What happens if I make a mistake on my UK tax return?

Kirsty Young Personal Tax, Tax

Doing your own tax return can be pretty scary. There are hefty penalties if you get your tax return wrong, which is why we are writing this blog to help you avoid mistakes.

Who is ultimately responsible?

We do need to be clear on one thing from the start.

Even if you appoint someone to complete your tax return on your behalf (such as an accountant), you still remain responsible.

If there is an error on your tax return, it’ll be you that will be held responsible. Not your tax-savvy beer buddy, your accountant or your agent who submits your return. This is why it’s so important if you do ask someone else to prepare your returns, you are satisfied they are professional, competent and up to date!

As the Gov website guide for professionals “Penalties: an overview for agents and advisers” says:

“When you are acting on behalf of a client, they still have responsibility for their returns, calculations and payments. Your authorisation as an agent allows HMRC to deal with you on your client’s behalf, but any liability for penalties for late returns, late payments or any errors on paperwork legally remains with your client.”

In other words, the buck stops with you. Pretty surprising right?


What are the penalties for getting my tax return wrong?

If you make a mistake on your UK tax return and submit it, you can be charged a penalty by HMRC. The penalties can be pretty heavy-duty too, depending on the nature of the error. (Just to say, these penalties are on top of any penalties issued for not actually submitting your return on time.)

HMRC will impose penalties of an additional percentage of the extra tax due as a result of your tax return mistake. How much hinges on the intent behind the error:

  • A lack of reasonable care = between 0% and 30% of the extra tax due
  • A deliberate error = between 20% and 70% of the extra tax due
  • A deliberate and concealed error = between 30% and 100% of the extra tax due

Whether you are charged at the minimum or towards the higher end depends on whether:

  • You told HMRC about it (‘unprompted disclosure’)


  • HMRC told you about it (‘prompted disclosure’)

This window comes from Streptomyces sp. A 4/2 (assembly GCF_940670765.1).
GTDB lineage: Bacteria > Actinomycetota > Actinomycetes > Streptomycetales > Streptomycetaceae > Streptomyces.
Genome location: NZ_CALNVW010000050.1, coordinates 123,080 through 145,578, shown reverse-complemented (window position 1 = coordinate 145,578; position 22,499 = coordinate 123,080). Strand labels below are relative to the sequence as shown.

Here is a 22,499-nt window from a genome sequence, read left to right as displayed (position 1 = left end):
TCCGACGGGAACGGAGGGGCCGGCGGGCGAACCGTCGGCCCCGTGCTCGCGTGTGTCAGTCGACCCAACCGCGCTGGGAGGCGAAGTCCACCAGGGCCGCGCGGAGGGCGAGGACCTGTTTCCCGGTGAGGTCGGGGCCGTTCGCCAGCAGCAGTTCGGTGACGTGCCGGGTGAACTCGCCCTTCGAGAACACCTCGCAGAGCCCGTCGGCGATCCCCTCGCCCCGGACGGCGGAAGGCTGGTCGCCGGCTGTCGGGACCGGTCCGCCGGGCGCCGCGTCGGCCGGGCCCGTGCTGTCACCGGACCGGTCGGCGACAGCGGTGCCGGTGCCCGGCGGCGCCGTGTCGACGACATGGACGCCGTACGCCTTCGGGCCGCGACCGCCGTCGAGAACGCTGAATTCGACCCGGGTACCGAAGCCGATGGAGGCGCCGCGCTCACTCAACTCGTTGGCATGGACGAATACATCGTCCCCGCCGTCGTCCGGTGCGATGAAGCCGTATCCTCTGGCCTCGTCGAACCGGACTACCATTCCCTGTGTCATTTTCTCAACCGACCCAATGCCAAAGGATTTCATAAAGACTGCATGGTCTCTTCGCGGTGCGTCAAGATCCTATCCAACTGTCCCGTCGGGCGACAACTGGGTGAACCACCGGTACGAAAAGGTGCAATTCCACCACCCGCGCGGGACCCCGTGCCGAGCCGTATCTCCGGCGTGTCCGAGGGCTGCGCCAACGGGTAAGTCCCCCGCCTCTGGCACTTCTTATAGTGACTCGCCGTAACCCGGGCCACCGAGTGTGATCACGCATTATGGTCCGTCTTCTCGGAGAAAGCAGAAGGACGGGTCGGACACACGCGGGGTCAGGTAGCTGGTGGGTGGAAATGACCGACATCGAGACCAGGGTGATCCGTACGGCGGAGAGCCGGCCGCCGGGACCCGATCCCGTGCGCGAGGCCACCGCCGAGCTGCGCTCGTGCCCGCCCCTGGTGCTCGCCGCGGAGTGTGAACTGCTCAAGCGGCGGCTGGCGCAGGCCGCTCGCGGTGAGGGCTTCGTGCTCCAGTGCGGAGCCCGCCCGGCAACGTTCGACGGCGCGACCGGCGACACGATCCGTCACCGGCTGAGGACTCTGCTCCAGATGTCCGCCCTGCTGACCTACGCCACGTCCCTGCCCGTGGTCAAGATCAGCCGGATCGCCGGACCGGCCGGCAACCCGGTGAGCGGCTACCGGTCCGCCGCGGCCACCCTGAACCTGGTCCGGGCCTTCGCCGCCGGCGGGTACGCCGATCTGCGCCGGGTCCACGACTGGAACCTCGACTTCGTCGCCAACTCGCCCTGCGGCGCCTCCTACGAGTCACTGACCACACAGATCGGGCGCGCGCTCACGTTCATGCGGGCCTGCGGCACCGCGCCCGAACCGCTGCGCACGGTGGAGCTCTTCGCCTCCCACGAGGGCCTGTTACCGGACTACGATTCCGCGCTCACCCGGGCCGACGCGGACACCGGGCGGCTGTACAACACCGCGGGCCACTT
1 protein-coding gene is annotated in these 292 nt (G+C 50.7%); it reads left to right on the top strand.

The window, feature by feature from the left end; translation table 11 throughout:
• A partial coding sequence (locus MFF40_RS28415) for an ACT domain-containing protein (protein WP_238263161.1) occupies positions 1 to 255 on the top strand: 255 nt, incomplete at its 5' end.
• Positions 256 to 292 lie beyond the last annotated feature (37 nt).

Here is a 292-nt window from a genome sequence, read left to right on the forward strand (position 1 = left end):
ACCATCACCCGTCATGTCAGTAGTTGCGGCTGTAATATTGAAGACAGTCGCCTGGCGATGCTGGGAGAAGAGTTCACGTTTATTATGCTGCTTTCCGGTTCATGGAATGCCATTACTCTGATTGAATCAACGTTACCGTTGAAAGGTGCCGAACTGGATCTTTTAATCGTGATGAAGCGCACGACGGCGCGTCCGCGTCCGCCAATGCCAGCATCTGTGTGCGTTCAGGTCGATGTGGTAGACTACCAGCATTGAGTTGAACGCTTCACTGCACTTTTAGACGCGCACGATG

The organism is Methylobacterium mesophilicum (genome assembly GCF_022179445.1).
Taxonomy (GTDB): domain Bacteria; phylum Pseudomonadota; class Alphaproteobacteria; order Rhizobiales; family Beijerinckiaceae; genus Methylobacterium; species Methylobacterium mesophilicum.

HMRC will decide on the exact percentage based on the facts.

The good news is that penalties are generally negotiable. The really good news is that if you’ve made a genuine mistake and you’ve taken ‘reasonable care’, there is unlikely to be a penalty. The challenge, of course, is proving that you took reasonable care…


How to tell HMRC about a mistake on your tax return

If you’ve noticed an error on your most recent tax return, the chances are you can just amend the return online.

Within 12 months of submission

You get 12 months from the filing deadline to amend your return online. For most people, their tax return submission deadline is 31st January each year. Presuming you spot the error in less than 12 months from the date where you had to file that last return by, you can log in online and amend the return.

Beyond 12 months from submission

If you are outside the deadline, then writing HMRC a letter is usually the best method. Make sure the letter is clear, concise, and includes your own ‘Unique Tax Reference’ number. Your letter should be posted using a trackable postage system such as Special Delivery to ensure it is “signed for”, so you have proof of delivery.


Wot no tax return?

As a side note, if you have income to tell HMRC about and have not done a tax return at all, you will need to contact them to get a registration to allow you to submit a tax return. As part of the government initiative Making Tax Digital, this usually involves setting up online access at the Government Gateway.

You can generally submit tax returns for the last 4 years in this way. Income going back further than this requires a different route outside the scope of this blog! Contact your accountant for advice or book a consultation with us.



For most errors on your most recent / last return, you can adjust the tax return online. The chances are there will be minimal (if any) penalties, outside the interest that would be charged on any overdue tax.

For more historic errors, you can write to HMRC.

If the penalties are down to carelessness, or HMRC have to come to you (‘prompt’ you) and say your return is wrong, the penalties can be pretty harsh.


Yikes this sounds scary!

It is – and it isn’t. What you need to ensure is that you and your accountant get it right first time. Ask your accountant to help you understand your accounts, so you know what you are reading and can spot errors more easily.

If you don’t have an accountant, or feel your current accountant hasn’t got a grip on your tax return the way you’d like, we’d love a chat about how we can help.